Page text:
A day and a few hours after shooting home the Auston Matthews pass off of Morgan Rielly to win the overtime game against the Bruins, Marner wasted the opening game of a back-to-back with Frederik Andersen in net for the Leafs. His mental lapse saw him grab the puck in the crease resulting in a penalty shot which was converted by Gustav Nyqvist.

Against Columbus on Monday night, Mitch Marner started his evening with a beautiful backhand saucer pass to Kasperi Kapanen, short-handed, to open the Leafs scoring on the evening. He showed why the Leafs opt for speed and skill on the PK on this play and appeared to be off to a strong start in the game.

Fast forward to overtime and Marner was sitting at just one assist, -1 rating, 2 penalty minutes, and 2 shots on goal. Not exactly the Hollywood performance we expected from Mitch “I can drive a line on my own” Marner.

To top it all off, Marner followed in his PK partner’s footsteps and completely shit the bed in overtime. Instead of throwing a broken stick at the opposing player for a two-minute minor, Marner completely reversed the ridiculous burst of saved Andersen made by covering the puck with his glove in the crease while swimming on the ice.

This rewards a penalty shot, which we know in 2019, and Andersen was scored on by Nyqvist to end the game. How the action of closing his hand on the puck in the crease being an option for Marner is astounding simply because of who he is. His fans constantly talk about him seeing the game differently and being a step ahead of his opposition, but how can you make any of these claims this season and especially after that mistake last night?

Kapanen throwing his stick? Stupid but I expect mental lapses from a $3.2 million player. Marincin getting backed into his own goalie and not helping defend a shot in close? Something I assume will happen with a $700k player once in a while. But to jeopardize the entire game, in overtime, because you can’t stay focused enough to make a right play (or just not make the worst play), it’s inexcusable for a $10.893 million dollar player.

Hats off to Marner, his dad, and his agent. So far it seems like they’ve rinsed the Leafs and Dubas on this deal. Is this too hyperbolic of criticism on a player for the first ten games of the season? Not when you threaten to sit out unless you get paid like a top-10 player in the league. Be better, Marner.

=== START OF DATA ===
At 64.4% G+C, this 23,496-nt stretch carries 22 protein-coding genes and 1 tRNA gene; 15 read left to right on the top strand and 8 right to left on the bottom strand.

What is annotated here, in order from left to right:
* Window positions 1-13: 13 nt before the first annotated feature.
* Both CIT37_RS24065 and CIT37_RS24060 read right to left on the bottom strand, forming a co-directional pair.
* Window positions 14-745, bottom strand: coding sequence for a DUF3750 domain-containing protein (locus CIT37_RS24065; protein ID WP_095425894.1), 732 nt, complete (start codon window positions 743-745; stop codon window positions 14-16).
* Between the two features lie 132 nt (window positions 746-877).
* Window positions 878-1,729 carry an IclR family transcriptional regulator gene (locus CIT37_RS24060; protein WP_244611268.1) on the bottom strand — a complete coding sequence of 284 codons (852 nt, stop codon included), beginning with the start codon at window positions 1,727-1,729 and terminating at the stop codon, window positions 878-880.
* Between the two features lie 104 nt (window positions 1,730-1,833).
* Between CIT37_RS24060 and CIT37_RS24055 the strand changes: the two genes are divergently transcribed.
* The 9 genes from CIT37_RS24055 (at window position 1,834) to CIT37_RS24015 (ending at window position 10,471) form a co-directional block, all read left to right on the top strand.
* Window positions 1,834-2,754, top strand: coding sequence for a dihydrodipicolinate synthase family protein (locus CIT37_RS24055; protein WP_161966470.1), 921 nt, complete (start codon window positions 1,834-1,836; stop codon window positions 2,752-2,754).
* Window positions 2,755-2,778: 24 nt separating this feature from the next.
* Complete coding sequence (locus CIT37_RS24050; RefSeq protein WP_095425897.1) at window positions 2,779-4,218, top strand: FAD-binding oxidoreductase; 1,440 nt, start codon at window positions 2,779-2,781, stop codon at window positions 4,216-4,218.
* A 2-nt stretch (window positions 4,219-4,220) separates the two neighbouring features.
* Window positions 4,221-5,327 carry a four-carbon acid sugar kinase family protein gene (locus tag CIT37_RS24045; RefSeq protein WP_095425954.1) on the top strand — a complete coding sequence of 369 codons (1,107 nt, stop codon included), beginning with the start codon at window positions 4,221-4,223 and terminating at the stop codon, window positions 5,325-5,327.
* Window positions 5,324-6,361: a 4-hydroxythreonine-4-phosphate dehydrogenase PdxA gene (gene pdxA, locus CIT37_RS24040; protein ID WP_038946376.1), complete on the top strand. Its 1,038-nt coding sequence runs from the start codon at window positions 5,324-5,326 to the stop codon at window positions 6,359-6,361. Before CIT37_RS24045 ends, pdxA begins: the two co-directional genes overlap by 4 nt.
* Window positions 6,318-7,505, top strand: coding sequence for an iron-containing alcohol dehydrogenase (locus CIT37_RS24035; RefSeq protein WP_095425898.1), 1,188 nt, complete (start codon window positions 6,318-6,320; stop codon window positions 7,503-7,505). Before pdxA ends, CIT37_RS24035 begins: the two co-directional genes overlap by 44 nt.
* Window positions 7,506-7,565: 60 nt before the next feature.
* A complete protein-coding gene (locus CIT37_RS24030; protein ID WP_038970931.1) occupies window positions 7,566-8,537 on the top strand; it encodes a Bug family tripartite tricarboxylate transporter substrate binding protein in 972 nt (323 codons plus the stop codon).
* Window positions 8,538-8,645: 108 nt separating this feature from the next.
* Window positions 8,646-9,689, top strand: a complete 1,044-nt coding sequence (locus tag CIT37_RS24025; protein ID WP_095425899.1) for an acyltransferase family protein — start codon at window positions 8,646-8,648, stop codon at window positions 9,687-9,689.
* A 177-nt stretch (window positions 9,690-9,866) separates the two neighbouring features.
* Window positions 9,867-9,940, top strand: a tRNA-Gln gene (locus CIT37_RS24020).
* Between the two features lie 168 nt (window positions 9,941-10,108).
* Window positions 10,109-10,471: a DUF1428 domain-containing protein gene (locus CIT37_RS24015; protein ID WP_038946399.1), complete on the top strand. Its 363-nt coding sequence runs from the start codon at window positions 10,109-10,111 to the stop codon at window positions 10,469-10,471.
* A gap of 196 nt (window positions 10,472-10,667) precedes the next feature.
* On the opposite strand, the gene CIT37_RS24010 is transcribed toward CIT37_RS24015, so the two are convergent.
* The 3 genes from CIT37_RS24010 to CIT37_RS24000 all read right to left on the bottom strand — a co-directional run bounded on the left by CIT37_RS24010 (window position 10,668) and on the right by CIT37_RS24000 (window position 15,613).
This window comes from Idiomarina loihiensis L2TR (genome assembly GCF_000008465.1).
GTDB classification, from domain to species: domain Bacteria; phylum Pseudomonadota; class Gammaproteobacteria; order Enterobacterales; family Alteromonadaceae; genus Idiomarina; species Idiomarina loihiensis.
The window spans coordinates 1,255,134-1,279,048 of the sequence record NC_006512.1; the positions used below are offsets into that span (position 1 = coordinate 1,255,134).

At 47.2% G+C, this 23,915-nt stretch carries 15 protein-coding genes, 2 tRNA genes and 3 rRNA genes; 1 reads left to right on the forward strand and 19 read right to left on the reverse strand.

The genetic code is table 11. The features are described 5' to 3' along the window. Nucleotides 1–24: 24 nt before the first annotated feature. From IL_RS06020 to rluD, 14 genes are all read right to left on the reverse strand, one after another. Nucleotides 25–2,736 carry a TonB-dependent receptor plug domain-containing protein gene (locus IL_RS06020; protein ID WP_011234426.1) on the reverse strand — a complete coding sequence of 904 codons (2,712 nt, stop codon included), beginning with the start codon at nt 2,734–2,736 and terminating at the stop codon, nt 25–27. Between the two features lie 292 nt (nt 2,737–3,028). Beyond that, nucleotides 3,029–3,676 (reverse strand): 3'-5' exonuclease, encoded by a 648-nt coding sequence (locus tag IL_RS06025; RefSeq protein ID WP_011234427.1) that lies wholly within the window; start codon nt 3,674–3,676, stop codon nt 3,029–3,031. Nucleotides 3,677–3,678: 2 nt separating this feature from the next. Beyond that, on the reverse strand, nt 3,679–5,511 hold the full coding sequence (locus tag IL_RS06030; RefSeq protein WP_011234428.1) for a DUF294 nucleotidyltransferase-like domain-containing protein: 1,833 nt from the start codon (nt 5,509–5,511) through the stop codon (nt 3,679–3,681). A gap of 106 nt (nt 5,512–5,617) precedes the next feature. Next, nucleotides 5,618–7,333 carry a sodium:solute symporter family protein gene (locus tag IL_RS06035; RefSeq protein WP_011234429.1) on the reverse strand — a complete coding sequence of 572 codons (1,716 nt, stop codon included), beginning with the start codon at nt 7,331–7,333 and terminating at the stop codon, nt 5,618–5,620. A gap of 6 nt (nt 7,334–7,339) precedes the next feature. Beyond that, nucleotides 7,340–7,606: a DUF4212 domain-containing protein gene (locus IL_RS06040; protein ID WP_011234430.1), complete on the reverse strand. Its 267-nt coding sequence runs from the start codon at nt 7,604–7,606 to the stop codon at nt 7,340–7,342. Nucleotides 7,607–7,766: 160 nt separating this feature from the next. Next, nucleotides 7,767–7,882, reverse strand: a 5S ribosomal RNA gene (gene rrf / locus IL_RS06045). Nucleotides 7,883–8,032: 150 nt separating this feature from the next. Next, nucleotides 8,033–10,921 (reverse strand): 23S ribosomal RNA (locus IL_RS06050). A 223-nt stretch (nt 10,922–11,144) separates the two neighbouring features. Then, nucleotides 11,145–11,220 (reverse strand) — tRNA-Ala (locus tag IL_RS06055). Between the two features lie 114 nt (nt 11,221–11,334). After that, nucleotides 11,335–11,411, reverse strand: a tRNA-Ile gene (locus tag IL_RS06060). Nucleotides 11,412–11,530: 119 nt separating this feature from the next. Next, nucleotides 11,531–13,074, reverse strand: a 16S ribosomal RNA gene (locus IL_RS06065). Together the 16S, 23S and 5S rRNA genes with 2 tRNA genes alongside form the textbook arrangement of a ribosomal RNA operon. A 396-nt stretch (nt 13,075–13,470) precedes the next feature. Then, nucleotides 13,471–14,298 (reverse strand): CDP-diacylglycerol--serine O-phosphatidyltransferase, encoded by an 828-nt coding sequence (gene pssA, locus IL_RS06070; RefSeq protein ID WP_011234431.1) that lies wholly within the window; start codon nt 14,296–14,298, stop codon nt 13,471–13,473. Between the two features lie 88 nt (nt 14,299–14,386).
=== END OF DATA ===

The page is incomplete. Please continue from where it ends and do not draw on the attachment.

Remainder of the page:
In case of emergency hammer “the Money Line”

The Maple Leafs officially have a new line to boast. Not since the skyline of Ponikarovsky – Antropov – Nieuwendyk and the introduction of “the skyline” has there been a solid unit name… until now.

Before “the Skyline”, which was given to Ponikarovsky – Antropov – Nieuwendyk because they were all above 6′ tall, has there been a nicknamed line for the Leafs. Before them, “The Hound Line” was made up of Wendel Clark – Russ Courtnall – Gary Leeman and given this name due to their grinding play style as well as their history playing with the Notre Dame Hounds.

Flash forward to now and the Leafs have a new line nickname… well, kind of. Against the Minnesota Wild last night, we saw something exciting happen, a glitch in the Matrix even. A broken line change left Matthews on the ice with John Tavares and Mitch Marner. What ensued was a pretty passing play and a goal seconds after the trio was united.

Sure, it wasn’t on purpose but the offensive excellence (despite some slow starts) on the ice was undeniable and proved to be impactful, too. It probably pissed off Babcock to no end that Trevor Moore, Tavares and Marner’s new LW, wasn’t able to make the ice but there may be a new tactic born out of this mistake.

I present to you… “The Money Line”. Not only a gambler’s risk, “the Money Line” is an appropriate nickname for the three-man unit whose salary cap hit equals $33.527 million dollars. Mike Babcock’s emergency offensive lifeline.

Don’t expect to see this unit link up often, but when an offensive spark is needed, Mike Babcock has a pretty solid trump card in his pocket: deploy “the Money Line” and watch the goals pour in. It’s not a bad idea to have an emergency back up play and Babcock certainly has that in this expensive but oh so talented line.

Please send all cash endorsements and claims to the Rival Sports for the creation of this awesome nickname.

The best of Leafs Twitter following the 4-2 Wild walloping

The Leafs have strung together two wins in a row now and are looking to keep the momentum going after handling the Minnesota Wild easily on Tuesday night. Here are the highlights from Leafs Twitter.

Morgan’s historic night! Morgan Rielly chased down Rick Vaive with his four-assist period, tying the most assists in a single frame in leafs history. I looked it up, he was four assists away from the most in NHL history (8) which was done four times, three of those by Wayne Gretzky.

Mike Babcock made a change to his lines midgame! Annnnnnd, it wasn’t moving Nylander to the third line center position! It’s a massive move because it shows an old dog can learn new tricks with Kasperi Kapanen returning (and exploding) to the right wing with Trevor Moore player LW beside Tavares and Marner. A stunning turn of events proved the fans were actually right. Congrats, us.